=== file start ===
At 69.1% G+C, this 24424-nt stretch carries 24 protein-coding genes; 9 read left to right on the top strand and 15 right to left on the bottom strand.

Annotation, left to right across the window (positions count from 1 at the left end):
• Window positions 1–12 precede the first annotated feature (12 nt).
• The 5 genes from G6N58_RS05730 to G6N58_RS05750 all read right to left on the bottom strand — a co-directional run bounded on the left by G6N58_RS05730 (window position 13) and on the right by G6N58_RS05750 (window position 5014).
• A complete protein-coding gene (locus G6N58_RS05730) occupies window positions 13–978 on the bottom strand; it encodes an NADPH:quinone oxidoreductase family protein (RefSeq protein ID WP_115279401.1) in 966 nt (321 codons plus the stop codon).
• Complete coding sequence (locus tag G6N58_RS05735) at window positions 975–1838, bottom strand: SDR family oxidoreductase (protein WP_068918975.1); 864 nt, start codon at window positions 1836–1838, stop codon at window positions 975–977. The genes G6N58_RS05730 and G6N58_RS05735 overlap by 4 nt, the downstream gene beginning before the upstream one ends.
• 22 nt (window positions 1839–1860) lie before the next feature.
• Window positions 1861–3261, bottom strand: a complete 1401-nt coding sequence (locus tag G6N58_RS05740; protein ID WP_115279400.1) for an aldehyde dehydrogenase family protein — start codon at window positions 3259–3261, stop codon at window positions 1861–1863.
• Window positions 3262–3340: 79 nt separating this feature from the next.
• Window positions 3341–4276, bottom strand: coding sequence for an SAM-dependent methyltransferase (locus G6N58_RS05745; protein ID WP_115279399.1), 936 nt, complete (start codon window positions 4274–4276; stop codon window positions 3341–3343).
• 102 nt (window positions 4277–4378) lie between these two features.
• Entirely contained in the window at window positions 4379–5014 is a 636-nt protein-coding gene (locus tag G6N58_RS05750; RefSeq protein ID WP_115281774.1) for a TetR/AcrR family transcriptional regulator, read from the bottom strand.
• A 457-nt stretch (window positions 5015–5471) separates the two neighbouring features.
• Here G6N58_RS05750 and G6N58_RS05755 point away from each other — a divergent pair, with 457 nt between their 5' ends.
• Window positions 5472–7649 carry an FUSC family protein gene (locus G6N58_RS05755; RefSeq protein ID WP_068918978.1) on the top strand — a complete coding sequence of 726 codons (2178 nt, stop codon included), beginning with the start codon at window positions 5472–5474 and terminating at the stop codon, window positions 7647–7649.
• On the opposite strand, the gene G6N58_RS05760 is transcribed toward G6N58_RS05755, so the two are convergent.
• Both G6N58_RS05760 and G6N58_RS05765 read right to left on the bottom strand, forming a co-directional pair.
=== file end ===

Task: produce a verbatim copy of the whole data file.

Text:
At 69.1% G+C, this 24424-nt stretch carries 24 protein-coding genes; 9 read left to right on the top strand and 15 right to left on the bottom strand.

Annotation, left to right across the window (positions count from 1 at the left end):
• Window positions 1–12 precede the first annotated feature (12 nt).
• The 5 genes from G6N58_RS05730 to G6N58_RS05750 all read right to left on the bottom strand — a co-directional run bounded on the left by G6N58_RS05730 (window position 13) and on the right by G6N58_RS05750 (window position 5014).
• A complete protein-coding gene (locus G6N58_RS05730) occupies window positions 13–978 on the bottom strand; it encodes an NADPH:quinone oxidoreductase family protein (RefSeq protein ID WP_115279401.1) in 966 nt (321 codons plus the stop codon).
• Complete coding sequence (locus tag G6N58_RS05735) at window positions 975–1838, bottom strand: SDR family oxidoreductase (protein WP_068918975.1); 864 nt, start codon at window positions 1836–1838, stop codon at window positions 975–977. The genes G6N58_RS05730 and G6N58_RS05735 overlap by 4 nt, the downstream gene beginning before the upstream one ends.
• 22 nt (window positions 1839–1860) lie before the next feature.
• Window positions 1861–3261, bottom strand: a complete 1401-nt coding sequence (locus tag G6N58_RS05740; protein ID WP_115279400.1) for an aldehyde dehydrogenase family protein — start codon at window positions 3259–3261, stop codon at window positions 1861–1863.
• Window positions 3262–3340: 79 nt separating this feature from the next.
• Window positions 3341–4276, bottom strand: coding sequence for an SAM-dependent methyltransferase (locus G6N58_RS05745; protein ID WP_115279399.1), 936 nt, complete (start codon window positions 4274–4276; stop codon window positions 3341–3343).
• 102 nt (window positions 4277–4378) lie between these two features.
• Entirely contained in the window at window positions 4379–5014 is a 636-nt protein-coding gene (locus tag G6N58_RS05750; RefSeq protein ID WP_115281774.1) for a TetR/AcrR family transcriptional regulator, read from the bottom strand.
• A 457-nt stretch (window positions 5015–5471) separates the two neighbouring features.
• Here G6N58_RS05750 and G6N58_RS05755 point away from each other — a divergent pair, with 457 nt between their 5' ends.
• Window positions 5472–7649 carry an FUSC family protein gene (locus G6N58_RS05755; RefSeq protein ID WP_068918978.1) on the top strand — a complete coding sequence of 726 codons (2178 nt, stop codon included), beginning with the start codon at window positions 5472–5474 and terminating at the stop codon, window positions 7647–7649.
• On the opposite strand, the gene G6N58_RS05760 is transcribed toward G6N58_RS05755, so the two are convergent.
• Both G6N58_RS05760 and G6N58_RS05765 read right to left on the bottom strand, forming a co-directional pair.